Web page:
(a summary of Rick Altman’s approach)
In the field of genre theory, film critics and experts are constantly engaging in an age-old debate of how to properly classify genres. Many different approaches to defining a genre have come about as a result of this discussion. Rick Altman, a professor at the University of Iowa, gives his two cents on the topic in his article titled, “A Semantic/Syntactic Approach to Film Genre.”
He begins his argument by highlighting some of the problems he sees with previous and current methods of establishing genre. First comes the issue of inclusive lists versus exclusive ones. The Oliver Stone biopic The Doors shows this problem in a similar way to his given example of Elvis Presley movies. The film contains many musical sequences which provide an atmosphere for the scenes in which they take place, yet, would you call it a musical? The argument can really go either way depending on whether you choose to find similarities with it and other agreed-upon musicals or focus on the ways it differs from those other films. Some elements of the film may fit right into the vein of a certain genre while others do not. Often one film may display visual elements such as the setting, certain props, or character archetypes of one genre while at the same time containing themes and underlying subject matter that traditionally belong in another. Obviously this causes debate between critics about what genre a film fits into with either side having equally valid arguments.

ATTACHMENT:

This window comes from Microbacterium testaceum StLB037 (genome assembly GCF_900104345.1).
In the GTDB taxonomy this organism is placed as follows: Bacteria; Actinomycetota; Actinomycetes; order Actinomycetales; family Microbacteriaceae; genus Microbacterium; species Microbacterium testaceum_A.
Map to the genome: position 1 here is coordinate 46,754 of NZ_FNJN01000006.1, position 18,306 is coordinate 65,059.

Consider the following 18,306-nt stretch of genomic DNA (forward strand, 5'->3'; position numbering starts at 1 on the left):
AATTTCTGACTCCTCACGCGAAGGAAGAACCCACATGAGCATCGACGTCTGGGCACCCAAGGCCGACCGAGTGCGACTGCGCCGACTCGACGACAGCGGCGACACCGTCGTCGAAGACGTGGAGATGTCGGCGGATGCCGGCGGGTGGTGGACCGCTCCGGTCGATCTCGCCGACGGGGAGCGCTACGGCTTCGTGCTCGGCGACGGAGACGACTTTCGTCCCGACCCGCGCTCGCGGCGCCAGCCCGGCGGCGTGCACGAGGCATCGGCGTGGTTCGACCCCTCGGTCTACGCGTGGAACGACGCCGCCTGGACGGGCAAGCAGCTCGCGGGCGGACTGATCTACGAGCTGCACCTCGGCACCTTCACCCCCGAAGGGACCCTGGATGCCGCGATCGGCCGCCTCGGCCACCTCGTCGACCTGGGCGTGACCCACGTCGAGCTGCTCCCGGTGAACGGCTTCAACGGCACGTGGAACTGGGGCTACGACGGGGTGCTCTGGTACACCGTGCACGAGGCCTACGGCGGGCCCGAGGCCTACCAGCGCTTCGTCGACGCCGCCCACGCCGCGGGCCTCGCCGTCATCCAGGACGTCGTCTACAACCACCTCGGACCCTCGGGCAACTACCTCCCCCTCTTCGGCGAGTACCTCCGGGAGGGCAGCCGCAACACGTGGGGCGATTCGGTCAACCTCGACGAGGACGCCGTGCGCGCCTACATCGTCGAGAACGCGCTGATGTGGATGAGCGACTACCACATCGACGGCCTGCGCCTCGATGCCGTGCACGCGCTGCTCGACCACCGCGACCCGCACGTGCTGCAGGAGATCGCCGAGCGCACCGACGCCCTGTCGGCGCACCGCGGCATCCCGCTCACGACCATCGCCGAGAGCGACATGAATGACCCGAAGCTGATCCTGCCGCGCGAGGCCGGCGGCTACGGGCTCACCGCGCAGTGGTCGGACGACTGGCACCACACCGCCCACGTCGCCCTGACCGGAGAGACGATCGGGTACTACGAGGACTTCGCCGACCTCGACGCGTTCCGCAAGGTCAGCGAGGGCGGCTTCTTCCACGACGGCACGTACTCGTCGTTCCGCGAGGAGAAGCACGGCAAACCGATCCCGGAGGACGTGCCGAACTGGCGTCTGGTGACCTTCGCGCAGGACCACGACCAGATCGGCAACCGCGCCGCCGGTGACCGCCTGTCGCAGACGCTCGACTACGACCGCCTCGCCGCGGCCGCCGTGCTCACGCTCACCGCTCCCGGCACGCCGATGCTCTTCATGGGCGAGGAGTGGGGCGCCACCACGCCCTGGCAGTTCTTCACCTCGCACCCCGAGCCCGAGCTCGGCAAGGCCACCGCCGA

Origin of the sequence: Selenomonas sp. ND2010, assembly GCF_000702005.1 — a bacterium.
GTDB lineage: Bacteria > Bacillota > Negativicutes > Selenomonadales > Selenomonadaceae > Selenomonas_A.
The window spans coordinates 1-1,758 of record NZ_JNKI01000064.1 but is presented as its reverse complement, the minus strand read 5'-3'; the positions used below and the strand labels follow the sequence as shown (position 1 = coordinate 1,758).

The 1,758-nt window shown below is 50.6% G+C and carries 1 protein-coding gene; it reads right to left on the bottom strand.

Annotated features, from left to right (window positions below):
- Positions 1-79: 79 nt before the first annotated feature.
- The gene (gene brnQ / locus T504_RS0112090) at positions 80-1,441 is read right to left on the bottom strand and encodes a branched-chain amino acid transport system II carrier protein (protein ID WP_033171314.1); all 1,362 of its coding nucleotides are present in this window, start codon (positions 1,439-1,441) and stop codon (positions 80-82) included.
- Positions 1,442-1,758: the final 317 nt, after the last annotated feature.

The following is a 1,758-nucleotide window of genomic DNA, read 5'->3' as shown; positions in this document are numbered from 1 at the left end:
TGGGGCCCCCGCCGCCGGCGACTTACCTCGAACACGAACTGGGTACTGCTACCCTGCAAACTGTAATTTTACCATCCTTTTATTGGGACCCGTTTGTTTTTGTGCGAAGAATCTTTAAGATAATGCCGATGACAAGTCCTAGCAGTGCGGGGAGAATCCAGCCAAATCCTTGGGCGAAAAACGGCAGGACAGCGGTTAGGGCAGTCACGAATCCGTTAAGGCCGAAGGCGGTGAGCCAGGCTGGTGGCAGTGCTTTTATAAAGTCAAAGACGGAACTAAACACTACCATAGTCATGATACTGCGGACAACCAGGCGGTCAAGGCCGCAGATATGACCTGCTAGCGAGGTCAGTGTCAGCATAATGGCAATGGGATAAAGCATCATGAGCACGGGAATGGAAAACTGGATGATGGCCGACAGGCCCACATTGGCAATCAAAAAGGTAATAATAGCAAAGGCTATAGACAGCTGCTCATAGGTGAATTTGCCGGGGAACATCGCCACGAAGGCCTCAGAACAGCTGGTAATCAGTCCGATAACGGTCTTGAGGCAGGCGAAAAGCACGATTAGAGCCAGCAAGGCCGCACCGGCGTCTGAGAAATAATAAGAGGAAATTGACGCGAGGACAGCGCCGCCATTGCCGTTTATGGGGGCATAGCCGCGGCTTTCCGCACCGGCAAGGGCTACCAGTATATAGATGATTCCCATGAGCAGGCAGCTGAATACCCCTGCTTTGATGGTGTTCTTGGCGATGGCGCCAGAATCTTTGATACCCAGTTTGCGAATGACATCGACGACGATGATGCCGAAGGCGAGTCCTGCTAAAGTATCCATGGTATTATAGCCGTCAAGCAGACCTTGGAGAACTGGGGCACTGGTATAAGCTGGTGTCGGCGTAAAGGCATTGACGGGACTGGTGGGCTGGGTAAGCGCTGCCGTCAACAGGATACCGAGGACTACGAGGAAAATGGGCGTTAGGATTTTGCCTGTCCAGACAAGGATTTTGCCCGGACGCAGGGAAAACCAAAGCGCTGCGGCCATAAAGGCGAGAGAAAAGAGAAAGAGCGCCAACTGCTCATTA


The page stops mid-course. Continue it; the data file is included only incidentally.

Altman solves this problem by devising a new approach to defining genre. He refers to this as the semantic/syntactic approach and as the name would suggest it is a hybrid of two ideas. He defines the semantic side in a similar way to Buscombe’s outer form. In the case of the western film, The Man Who Shot Liberty Valence, this would include things like: the saloon, John Wayne’s hyper-masculine gunslinger character, the horses and carriages, etc. The syntactic part of this idea encapsulates the inner form with the concepts of the new technology of the iron horse versus the actual animal, the law and education against the law of the gun, for example. When both ideas are brought together to define a genre it allows for a certain inclusiveness of the semantics while at the same time having the power to examine the meaning behind the syntactic side.
Another mistake genre theorists make involves the relationship between the audience and the film industry as a whole. Often critics cite what is known as the “ritual approach” to describe the reasons why film genres come about in the first place. This type of thinking is characterized by the idea that movie goers see a certain type of film such as your typical John Wayne western (Stagecoach for example). The film does well, spawning more films in the same vein. These very same movie goers spend more of their money seeing the new films because they enjoy the ritual of seeing a familiar story in a familiar setting. The idea is very democratic giving almost all of the power to the public will. The flip side to this argument is a much more cynical so-called “ideological approach.” Here, critics claim that genres come about because they are simply manifestations of Hollywood’s desired rhetoric and messages. Each genre and more specifically each underlying theme in said genre is seen as a lie invented and propagated by the film industry.
In actuality, there is probably some give and take on both sides. Hollywood, of course wants to make films the audience can relate to and at the same time they, consciously or not, put forth a degree of message or myth into their films. Altman concludes his article by stating that successful genres allow for input from the audience while simultaneously injecting Hollywood’s desired message in a seamless fashion.